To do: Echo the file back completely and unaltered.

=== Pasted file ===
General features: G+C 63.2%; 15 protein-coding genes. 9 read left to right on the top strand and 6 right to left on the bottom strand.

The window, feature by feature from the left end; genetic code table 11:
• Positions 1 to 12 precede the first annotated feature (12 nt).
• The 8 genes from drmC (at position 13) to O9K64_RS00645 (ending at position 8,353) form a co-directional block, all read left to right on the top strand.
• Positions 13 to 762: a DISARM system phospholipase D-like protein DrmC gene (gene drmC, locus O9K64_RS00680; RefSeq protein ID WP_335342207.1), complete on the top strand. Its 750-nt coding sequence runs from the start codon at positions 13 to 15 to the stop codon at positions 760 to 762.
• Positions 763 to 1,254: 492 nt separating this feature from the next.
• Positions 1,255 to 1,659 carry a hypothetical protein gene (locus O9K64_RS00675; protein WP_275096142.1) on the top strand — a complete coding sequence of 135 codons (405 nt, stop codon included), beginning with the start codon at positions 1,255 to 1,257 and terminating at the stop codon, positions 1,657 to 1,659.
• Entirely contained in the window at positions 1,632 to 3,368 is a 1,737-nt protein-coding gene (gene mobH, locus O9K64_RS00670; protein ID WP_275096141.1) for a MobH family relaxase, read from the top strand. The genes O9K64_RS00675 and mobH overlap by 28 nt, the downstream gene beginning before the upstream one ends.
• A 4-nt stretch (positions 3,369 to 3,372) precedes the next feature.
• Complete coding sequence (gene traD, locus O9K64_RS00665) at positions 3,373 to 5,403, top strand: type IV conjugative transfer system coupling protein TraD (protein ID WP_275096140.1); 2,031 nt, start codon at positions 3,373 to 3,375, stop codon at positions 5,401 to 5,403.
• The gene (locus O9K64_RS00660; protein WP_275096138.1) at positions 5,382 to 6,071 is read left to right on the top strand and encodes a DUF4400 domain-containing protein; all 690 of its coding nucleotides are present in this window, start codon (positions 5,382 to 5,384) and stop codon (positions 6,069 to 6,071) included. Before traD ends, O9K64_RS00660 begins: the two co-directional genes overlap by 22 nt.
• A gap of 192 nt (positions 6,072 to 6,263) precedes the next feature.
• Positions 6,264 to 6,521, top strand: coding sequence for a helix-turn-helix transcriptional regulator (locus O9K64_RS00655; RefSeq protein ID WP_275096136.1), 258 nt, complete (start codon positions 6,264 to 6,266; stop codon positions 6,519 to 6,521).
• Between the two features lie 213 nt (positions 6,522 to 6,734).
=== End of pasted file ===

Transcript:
General features: G+C 63.2%; 15 protein-coding genes. 9 read left to right on the top strand and 6 right to left on the bottom strand.

The window, feature by feature from the left end; genetic code table 11:
• Positions 1 to 12 precede the first annotated feature (12 nt).
• The 8 genes from drmC (at position 13) to O9K64_RS00645 (ending at position 8,353) form a co-directional block, all read left to right on the top strand.
• Positions 13 to 762: a DISARM system phospholipase D-like protein DrmC gene (gene drmC, locus O9K64_RS00680; RefSeq protein ID WP_335342207.1), complete on the top strand. Its 750-nt coding sequence runs from the start codon at positions 13 to 15 to the stop codon at positions 760 to 762.
• Positions 763 to 1,254: 492 nt separating this feature from the next.
• Positions 1,255 to 1,659 carry a hypothetical protein gene (locus O9K64_RS00675; protein WP_275096142.1) on the top strand — a complete coding sequence of 135 codons (405 nt, stop codon included), beginning with the start codon at positions 1,255 to 1,257 and terminating at the stop codon, positions 1,657 to 1,659.
• Entirely contained in the window at positions 1,632 to 3,368 is a 1,737-nt protein-coding gene (gene mobH, locus O9K64_RS00670; protein ID WP_275096141.1) for a MobH family relaxase, read from the top strand. The genes O9K64_RS00675 and mobH overlap by 28 nt, the downstream gene beginning before the upstream one ends.
• A 4-nt stretch (positions 3,369 to 3,372) precedes the next feature.
• Complete coding sequence (gene traD, locus O9K64_RS00665) at positions 3,373 to 5,403, top strand: type IV conjugative transfer system coupling protein TraD (protein ID WP_275096140.1); 2,031 nt, start codon at positions 3,373 to 3,375, stop codon at positions 5,401 to 5,403.
• The gene (locus O9K64_RS00660; protein WP_275096138.1) at positions 5,382 to 6,071 is read left to right on the top strand and encodes a DUF4400 domain-containing protein; all 690 of its coding nucleotides are present in this window, start codon (positions 5,382 to 5,384) and stop codon (positions 6,069 to 6,071) included. Before traD ends, O9K64_RS00660 begins: the two co-directional genes overlap by 22 nt.
• A gap of 192 nt (positions 6,072 to 6,263) precedes the next feature.
• Positions 6,264 to 6,521, top strand: coding sequence for a helix-turn-helix transcriptional regulator (locus O9K64_RS00655; RefSeq protein ID WP_275096136.1), 258 nt, complete (start codon positions 6,264 to 6,266; stop codon positions 6,519 to 6,521).
• Between the two features lie 213 nt (positions 6,522 to 6,734).